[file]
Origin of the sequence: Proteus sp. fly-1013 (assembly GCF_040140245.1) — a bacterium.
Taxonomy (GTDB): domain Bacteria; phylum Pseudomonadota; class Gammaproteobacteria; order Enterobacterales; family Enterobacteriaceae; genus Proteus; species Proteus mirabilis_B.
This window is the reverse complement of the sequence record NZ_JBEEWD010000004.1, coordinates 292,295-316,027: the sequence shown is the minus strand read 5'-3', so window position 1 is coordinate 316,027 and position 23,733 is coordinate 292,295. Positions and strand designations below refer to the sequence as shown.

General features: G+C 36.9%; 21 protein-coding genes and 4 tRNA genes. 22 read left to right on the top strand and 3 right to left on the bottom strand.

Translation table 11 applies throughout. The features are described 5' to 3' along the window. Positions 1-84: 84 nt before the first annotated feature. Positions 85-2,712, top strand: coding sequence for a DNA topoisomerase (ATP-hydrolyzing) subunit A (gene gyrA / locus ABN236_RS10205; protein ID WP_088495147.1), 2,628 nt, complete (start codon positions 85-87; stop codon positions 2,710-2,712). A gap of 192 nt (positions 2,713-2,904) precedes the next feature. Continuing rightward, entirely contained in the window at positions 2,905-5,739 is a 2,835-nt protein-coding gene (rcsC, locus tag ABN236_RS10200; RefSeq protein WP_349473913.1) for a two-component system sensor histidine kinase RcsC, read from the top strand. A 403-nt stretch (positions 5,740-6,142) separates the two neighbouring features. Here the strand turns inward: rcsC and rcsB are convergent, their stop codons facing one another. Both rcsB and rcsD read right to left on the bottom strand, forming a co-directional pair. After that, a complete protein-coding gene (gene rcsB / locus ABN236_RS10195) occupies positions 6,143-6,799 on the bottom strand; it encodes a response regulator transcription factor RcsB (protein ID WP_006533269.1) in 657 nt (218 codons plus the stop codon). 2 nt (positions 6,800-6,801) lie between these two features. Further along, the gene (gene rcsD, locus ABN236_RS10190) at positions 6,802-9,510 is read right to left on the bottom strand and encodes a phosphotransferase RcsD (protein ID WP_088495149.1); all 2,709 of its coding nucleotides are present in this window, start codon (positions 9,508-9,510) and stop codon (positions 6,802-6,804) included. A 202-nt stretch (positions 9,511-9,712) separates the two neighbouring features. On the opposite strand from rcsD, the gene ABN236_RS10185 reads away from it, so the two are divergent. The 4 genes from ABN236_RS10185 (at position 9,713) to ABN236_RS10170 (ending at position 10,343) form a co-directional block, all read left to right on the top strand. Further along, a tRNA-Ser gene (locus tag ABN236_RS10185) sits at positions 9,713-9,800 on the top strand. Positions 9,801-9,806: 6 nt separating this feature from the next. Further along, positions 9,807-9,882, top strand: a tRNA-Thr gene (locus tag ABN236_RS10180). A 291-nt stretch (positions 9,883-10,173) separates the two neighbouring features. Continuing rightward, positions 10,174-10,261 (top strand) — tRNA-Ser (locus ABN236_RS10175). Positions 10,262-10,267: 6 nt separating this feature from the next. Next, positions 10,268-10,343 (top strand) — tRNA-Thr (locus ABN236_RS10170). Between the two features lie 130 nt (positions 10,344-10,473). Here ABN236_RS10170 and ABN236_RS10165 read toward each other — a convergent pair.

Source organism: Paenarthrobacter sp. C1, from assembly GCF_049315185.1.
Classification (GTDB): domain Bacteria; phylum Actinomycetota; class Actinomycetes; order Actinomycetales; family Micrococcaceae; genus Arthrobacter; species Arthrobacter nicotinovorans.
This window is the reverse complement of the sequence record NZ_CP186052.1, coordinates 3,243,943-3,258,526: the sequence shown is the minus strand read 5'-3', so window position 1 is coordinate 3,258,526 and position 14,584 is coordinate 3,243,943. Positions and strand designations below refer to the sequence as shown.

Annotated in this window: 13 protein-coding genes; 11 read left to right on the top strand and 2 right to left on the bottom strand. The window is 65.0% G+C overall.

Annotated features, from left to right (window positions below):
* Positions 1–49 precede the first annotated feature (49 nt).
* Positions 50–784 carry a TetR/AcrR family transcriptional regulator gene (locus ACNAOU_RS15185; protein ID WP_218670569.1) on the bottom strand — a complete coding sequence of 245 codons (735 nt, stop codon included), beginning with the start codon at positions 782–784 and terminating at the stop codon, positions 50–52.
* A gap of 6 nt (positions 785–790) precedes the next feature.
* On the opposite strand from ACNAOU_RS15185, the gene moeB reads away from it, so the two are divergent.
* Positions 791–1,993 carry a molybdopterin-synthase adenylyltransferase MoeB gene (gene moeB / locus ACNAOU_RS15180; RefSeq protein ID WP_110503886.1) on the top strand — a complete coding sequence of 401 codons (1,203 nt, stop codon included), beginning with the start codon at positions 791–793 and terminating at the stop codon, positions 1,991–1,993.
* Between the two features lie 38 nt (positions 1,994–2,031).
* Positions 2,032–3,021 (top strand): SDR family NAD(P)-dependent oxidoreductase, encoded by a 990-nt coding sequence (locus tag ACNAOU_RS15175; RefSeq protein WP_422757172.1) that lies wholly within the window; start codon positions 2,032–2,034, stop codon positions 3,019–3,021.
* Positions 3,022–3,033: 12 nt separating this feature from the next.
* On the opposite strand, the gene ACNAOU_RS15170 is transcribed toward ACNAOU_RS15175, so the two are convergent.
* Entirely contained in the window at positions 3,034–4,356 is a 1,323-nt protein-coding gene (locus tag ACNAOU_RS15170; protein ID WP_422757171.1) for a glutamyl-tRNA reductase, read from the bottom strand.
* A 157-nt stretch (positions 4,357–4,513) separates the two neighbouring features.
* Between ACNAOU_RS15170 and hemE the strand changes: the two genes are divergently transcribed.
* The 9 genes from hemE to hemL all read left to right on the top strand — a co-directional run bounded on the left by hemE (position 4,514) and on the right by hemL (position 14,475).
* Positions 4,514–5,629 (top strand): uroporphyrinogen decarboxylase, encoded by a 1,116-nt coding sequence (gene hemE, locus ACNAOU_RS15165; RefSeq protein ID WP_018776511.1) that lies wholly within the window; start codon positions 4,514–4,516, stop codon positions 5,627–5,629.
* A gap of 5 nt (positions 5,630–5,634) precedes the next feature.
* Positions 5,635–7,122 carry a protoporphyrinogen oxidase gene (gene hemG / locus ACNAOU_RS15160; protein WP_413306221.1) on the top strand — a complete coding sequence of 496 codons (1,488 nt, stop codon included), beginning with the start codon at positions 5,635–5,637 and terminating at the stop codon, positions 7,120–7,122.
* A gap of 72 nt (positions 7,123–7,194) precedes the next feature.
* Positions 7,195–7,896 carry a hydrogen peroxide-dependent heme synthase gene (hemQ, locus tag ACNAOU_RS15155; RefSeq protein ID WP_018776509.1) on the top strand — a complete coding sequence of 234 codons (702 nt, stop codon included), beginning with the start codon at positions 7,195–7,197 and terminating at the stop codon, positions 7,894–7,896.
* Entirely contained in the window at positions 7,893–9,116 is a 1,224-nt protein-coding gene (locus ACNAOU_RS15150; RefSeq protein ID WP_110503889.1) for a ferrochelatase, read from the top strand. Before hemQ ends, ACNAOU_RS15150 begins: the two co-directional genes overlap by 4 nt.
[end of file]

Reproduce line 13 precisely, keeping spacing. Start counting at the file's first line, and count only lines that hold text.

* A gap of 6 nt (positions 785–790) precedes the next feature.